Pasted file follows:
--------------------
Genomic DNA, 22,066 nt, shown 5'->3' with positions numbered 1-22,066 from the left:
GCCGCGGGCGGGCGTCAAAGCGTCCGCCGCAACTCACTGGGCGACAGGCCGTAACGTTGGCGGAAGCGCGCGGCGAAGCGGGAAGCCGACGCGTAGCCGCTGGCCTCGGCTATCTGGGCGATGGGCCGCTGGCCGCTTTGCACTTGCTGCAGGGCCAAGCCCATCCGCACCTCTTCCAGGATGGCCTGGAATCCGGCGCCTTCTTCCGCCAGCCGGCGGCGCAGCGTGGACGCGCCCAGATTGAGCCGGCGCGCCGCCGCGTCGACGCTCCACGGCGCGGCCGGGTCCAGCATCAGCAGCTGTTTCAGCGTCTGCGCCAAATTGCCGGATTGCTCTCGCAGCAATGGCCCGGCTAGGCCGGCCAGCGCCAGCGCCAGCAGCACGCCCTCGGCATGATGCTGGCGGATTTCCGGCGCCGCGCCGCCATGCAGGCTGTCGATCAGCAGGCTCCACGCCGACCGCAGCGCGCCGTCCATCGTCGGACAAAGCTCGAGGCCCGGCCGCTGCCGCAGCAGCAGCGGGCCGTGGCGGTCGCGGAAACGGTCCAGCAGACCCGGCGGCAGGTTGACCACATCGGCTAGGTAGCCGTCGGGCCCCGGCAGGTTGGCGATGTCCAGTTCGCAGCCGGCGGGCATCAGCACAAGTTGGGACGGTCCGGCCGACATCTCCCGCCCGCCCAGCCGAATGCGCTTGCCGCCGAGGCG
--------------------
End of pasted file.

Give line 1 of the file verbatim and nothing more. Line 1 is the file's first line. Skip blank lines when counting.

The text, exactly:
Genomic DNA, 22,066 nt, shown 5'->3' with positions numbered 1-22,066 from the left: